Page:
Taking Back October

Dear October,

We need to have a chat.


See, I used to love you. I really did, with your cool, crisp air and colorful, crunchy leaves. With your warm apple cider and big, friendly pumpkins. With the way you tore me out of the hot, humid summer and prepared me for the cold, grey winter ahead.

I used to love you, but, the problem is, we’ve been a little out of touch these past few years.

For the past three years you’ve presented me with major life challenges. Challenges that I was not yet ready to face. I know, I know. When are we ever truly prepared for life’s challenges?  But, You, October, liked to throw them at me in your month and your month alone.

You were there in 2010 when I attempted to have the lump in my breast removed. You were there when the surgeon told me he got it all out and that the biopsy was benign. You were there when we celebrated. You were there when the doctor told me he had made a mistake and didn’t actually get it at all. You were there when I cried.

You were there in 2011 when my father was attached to tubes in the ICU. You were there when the doctors told us that he had lung disease. You were there when they told us to be cautiously hopeful about his recovery. You were there when he died.

You were there in 2012 when my family returned to the cemetery to reflect on our loss at the unveiling ceremony. You were there when, in my father’s eulogy, my brother expressed that, “one of the hardest things I’ve had to do over the past year was to face the reality that my father was really gone.” You were there as I carried the weight of those words with me as well.


And, now, in 2013, you’re here again, October. You’re here, but we’re doing things a little differently this time around. We’re doing things differently because I refuse to let you represent sadness and loss anymore. I refuse to continue to dread your arrival. I refuse to ignore you like you’re not a real month. I want to love you again. I’m taking you back.

I’m taking you back because life is really too short to hate a month. Life is too short to spend 31 whole days wishing that time would speed up a little. To spend 31 whole days not fully living because you’re too distracted by the memories of the bad things that happened during that 31-day timeframe in years past.

I’m taking you back because I can’t control the past, but I can control how I think about it. I can look back on those periods of my life and feel strong because I survived. I can look back and feel the love and support that carried me through.

October, I entered you this year with a little less grief and a lot more hope. With an internal promise to overlook your flaws and absolve you of blame. With the realization that without you I wouldn’t be who I am today.

So, October, although we haven’t been the best of friends, I’m ready now to let you back in. I’m ready to take in your cool, crisp air and crunchy, colorful leaves. To think of you fondly when I sip warm apple cider or see a big, friendly pumpkin on a neighbor’s front porch. To say goodbye to summer and welcome you warmly as we transition into the cold, grey winter ahead.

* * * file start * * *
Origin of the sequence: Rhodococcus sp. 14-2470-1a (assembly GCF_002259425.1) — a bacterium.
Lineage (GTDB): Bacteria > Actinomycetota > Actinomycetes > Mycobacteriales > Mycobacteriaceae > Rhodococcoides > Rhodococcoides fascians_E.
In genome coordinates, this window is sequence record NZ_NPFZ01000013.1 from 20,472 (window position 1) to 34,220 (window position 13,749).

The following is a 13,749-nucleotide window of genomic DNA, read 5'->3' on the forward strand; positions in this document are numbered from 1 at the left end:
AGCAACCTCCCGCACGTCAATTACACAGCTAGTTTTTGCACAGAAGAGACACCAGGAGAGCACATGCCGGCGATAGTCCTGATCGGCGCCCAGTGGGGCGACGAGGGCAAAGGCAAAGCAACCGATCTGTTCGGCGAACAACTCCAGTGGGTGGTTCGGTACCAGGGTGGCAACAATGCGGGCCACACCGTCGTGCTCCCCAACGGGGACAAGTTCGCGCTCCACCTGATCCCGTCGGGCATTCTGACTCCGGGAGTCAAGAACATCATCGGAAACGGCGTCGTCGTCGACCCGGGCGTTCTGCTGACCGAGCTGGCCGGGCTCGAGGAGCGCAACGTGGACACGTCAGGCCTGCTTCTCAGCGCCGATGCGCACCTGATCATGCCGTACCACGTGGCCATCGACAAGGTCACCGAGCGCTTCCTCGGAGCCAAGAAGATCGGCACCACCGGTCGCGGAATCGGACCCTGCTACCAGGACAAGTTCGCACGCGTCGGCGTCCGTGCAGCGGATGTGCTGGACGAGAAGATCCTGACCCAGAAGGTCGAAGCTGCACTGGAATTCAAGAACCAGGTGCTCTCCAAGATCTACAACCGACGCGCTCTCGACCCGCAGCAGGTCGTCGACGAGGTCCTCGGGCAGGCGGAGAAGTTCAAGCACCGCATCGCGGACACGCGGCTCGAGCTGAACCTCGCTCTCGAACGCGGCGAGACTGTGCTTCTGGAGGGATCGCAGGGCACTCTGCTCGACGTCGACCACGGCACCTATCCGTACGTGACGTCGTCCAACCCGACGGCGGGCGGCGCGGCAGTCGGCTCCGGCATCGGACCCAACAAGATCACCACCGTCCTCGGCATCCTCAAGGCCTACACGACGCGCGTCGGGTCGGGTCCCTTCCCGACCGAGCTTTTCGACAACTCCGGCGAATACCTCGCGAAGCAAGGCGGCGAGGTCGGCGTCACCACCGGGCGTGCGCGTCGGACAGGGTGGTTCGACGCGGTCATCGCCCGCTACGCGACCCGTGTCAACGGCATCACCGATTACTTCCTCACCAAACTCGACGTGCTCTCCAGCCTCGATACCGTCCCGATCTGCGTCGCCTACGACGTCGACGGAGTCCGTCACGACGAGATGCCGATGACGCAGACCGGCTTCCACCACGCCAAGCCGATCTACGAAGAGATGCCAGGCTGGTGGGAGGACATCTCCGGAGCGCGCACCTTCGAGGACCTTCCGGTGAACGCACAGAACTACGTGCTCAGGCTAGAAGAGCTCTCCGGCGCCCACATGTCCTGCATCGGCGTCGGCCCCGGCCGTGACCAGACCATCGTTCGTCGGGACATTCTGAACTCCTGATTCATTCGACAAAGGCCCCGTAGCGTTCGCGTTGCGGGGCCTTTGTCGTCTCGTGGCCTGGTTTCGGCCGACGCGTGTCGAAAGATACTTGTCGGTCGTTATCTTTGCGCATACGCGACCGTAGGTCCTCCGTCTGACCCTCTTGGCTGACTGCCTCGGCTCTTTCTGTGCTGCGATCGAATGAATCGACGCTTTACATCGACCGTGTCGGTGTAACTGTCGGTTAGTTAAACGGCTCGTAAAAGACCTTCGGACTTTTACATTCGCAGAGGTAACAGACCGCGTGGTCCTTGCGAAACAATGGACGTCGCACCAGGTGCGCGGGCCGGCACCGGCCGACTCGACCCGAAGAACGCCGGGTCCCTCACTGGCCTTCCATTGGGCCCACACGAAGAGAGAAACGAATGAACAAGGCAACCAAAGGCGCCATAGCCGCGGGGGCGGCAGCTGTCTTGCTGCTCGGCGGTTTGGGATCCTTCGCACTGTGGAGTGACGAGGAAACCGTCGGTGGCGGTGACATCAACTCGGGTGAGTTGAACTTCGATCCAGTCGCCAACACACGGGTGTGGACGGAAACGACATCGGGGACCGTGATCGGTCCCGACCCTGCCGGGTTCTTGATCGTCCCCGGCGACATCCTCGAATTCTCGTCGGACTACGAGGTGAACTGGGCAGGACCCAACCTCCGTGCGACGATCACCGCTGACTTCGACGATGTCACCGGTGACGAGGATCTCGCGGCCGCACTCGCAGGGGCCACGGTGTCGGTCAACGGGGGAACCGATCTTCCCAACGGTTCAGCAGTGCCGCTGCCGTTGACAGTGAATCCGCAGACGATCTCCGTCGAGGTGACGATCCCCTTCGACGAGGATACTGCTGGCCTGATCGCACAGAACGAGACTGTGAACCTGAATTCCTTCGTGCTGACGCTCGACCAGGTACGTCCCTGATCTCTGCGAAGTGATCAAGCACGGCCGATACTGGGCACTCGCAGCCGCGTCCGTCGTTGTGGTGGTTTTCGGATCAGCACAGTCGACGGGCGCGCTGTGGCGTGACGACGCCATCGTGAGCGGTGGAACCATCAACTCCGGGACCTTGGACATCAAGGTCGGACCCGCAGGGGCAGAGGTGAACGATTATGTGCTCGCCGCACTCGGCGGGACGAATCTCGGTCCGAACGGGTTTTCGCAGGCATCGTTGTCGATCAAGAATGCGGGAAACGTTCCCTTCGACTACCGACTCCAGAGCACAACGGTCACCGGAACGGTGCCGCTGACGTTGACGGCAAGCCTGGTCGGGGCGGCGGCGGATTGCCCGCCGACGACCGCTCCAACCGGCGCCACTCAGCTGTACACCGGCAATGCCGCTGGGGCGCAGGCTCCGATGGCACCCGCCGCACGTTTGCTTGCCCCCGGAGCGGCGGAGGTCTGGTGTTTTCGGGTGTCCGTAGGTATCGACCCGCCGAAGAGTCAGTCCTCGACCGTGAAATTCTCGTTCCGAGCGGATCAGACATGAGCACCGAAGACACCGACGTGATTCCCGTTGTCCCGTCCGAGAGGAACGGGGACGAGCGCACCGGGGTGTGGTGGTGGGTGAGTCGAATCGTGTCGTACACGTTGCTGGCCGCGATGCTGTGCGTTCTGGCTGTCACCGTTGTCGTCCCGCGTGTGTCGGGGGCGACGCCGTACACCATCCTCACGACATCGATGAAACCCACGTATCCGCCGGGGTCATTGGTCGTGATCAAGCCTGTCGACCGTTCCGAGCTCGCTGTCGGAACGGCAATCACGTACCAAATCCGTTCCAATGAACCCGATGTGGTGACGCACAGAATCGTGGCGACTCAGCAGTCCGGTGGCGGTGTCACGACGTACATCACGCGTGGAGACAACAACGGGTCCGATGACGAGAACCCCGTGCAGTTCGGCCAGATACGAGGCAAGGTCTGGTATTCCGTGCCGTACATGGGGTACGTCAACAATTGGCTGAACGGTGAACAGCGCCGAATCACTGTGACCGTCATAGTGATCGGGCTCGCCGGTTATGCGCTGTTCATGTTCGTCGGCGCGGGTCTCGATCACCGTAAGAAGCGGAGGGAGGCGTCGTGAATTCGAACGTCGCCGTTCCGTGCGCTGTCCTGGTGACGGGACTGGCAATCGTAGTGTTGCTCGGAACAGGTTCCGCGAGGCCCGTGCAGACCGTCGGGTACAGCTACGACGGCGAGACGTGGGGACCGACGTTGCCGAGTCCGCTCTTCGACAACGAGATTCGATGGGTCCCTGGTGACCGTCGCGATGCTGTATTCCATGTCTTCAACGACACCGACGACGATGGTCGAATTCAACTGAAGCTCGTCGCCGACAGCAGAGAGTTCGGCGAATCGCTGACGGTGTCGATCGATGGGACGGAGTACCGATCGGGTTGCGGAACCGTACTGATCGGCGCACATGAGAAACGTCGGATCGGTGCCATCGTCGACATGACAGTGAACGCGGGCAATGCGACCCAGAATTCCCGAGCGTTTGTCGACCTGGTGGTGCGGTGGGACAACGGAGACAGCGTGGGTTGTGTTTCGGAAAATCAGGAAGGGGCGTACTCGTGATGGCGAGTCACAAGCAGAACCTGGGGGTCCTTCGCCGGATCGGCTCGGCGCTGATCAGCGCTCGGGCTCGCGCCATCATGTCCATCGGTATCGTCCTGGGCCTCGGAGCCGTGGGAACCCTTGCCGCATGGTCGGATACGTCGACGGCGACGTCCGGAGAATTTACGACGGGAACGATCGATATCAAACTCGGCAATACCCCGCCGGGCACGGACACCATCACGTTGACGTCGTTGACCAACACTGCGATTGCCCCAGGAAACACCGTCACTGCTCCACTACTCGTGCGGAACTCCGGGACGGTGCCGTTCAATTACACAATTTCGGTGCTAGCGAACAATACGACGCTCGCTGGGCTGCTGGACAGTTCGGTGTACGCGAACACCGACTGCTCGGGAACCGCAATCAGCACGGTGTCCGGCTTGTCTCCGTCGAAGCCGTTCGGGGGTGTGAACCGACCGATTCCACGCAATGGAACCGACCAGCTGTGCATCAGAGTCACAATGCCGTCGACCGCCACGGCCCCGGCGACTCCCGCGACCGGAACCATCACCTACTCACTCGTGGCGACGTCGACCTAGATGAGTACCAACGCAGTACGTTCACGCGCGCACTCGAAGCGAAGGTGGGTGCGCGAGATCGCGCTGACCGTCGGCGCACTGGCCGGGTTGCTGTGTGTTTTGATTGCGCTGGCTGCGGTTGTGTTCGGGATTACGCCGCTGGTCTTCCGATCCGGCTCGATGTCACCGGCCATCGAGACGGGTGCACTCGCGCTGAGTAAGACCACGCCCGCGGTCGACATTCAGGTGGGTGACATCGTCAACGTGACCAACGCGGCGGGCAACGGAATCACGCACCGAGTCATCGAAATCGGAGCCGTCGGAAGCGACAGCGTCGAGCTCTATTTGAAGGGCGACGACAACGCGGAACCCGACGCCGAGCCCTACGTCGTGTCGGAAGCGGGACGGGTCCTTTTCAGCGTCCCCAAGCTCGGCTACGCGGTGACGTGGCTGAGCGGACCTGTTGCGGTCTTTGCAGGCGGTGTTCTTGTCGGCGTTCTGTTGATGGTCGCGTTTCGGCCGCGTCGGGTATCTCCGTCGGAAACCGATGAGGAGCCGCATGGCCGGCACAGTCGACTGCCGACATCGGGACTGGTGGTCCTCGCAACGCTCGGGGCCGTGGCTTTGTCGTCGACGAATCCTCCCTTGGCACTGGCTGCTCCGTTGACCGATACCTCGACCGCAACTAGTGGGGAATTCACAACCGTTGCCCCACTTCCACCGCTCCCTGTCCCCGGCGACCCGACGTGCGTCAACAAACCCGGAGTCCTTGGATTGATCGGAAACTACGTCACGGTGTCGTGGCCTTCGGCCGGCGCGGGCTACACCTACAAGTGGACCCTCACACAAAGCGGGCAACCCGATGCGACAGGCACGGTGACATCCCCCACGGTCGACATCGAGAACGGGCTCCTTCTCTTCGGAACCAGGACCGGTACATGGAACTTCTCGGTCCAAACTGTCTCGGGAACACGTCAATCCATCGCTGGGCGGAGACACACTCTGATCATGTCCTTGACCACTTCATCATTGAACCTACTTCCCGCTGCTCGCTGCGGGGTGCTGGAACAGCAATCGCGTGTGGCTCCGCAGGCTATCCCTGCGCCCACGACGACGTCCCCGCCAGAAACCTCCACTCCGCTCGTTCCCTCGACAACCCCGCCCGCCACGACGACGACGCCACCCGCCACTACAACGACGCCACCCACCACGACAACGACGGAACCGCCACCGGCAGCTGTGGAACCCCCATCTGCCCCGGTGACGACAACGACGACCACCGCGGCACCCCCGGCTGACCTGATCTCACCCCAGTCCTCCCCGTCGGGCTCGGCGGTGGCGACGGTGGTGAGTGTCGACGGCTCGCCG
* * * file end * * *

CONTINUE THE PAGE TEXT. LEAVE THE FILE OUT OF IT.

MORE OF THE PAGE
I’m ready to take you back, October. Thank you for all that you were, all that you are, and all that you will be.

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Cautiously Hopeful

On Thursday the 20th, my father will have been in the hospital for a month.

It’s weird how the mind adapts to new routines. For the past month, I’ve been at the hospital nearly every day. The image of my father in a hospital bed with tons of wires attached to him is no longer shocking, it’s normal. The smell of the ICU is stuck in my nose.

My family and I have talked to more doctors and nurses than I can count. There are days when I can’t even remember what day it is.

The crazy thing is, it doesn’t look like this will be over anytime soon. My father is in critical condition, and is progressing very, very slowly. On Saturday, the doctors said it would be a “miracle” if he pulls through this. On Sunday, they seemed more optimistic. One doctor said that we should be “cautiously hopeful.” That all we can do is wait, and hope that he comes around.

So that’s what we’re doing: waiting and hoping.


On a completely unrelated note, I had an ultrasound yesterday.

In the middle of the test, the ultrasound tech actually asked, “this surgeon who did your biopsy last year, did he come highly recommended to you?”

Every doctor I’ve talked to seems completely baffled by what happened to me.

The ultrasound confirmed that the lump is still there- same size and everything. The doctor gave me two options:

I feel like I’m back in the exact same place as I was when I wrote this post. Since there’s nothing I can do about it, however, I chose the latter. This Friday, I will go in for the core needle biopsy. When I get the results from that, it’s likely that I’ll have to have another surgery.

At this point, even though I am scared about Friday, I am much more concerned with my father’s condition.

Please, please keep my father in your thoughts.

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